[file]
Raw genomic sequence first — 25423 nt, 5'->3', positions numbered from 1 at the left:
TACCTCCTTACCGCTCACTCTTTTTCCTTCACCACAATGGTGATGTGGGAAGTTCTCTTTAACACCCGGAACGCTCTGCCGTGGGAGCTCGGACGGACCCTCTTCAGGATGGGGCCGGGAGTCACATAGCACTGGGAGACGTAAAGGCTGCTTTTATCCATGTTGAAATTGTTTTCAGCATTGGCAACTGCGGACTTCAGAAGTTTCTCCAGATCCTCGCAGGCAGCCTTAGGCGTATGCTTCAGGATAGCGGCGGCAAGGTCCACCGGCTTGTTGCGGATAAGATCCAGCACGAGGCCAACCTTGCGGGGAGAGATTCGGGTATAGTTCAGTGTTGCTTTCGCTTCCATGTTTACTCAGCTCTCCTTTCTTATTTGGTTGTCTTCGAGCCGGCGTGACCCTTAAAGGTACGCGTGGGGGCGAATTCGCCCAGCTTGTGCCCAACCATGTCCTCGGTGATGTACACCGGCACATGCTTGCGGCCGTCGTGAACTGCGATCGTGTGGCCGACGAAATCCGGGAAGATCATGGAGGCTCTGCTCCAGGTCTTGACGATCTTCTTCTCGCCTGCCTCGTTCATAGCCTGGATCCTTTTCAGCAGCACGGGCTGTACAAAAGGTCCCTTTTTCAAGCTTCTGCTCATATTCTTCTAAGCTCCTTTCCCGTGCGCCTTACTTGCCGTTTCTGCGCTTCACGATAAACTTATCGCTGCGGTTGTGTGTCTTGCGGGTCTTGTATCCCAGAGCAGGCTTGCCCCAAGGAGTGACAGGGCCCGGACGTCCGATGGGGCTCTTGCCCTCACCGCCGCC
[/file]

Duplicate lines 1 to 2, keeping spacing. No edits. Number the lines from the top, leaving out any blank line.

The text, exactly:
Raw genomic sequence first — 25423 nt, 5'->3', positions numbered from 1 at the left:
TACCTCCTTACCGCTCACTCTTTTTCCTTCACCACAATGGTGATGTGGGAAGTTCTCTTTAACACCCGGAACGCTCTGCCGTGGGAGCTCGGACGGACCCTCTTCAGGATGGGGCCGGGAGTCACATAGCACTGGGAGACGTAAAGGCTGCTTTTATCCATGTTGAAATTGTTTTCAGCATTGGCAACTGCGGACTTCAGAAGTTTCTCCAGATCCTCGCAGGCAGCCTTAGGCGTATGCTTCAGGATAGCGGCGGCAAGGTCCACCGGCTTGTTGCGGATAAGATCCAGCACGAGGCCAACCTTGCGGGGAGAGATTCGGGTATAGTTCAGTGTTGCTTTCGCTTCCATGTTTACTCAGCTCTCCTTTCTTATTTGGTTGTCTTCGAGCCGGCGTGACCCTTAAAGGTACGCGTGGGGGCGAATTCGCCCAGCTTGTGCCCAACCATGTCCTCGGTGATGTACACCGGCACATGCTTGCGGCCGTCGTGAACTGCGATCGTGTGGCCGACGAAATCCGGGAAGATCATGGAGGCTCTGCTCCAGGTCTTGACGATCTTCTTCTCGCCTGCCTCGTTCATAGCCTGGATCCTTTTCAGCAGCACGGGCTGTACAAAAGGTCCCTTTTTCAAGCTTCTGCTCATATTCTTCTAAGCTCCTTTCCCGTGCGCCTTACTTGCCGTTTCTGCGCTTCACGATAAACTTATCGCTGCGGTTGTGTGTCTTGCGGGTCTTGTATCCCAGAGCAGGCTTGCCCCAAGGAGTGACAGGGCCCGGACGTCCGATGGGGCTCTTGCCCTCACCGCCGCC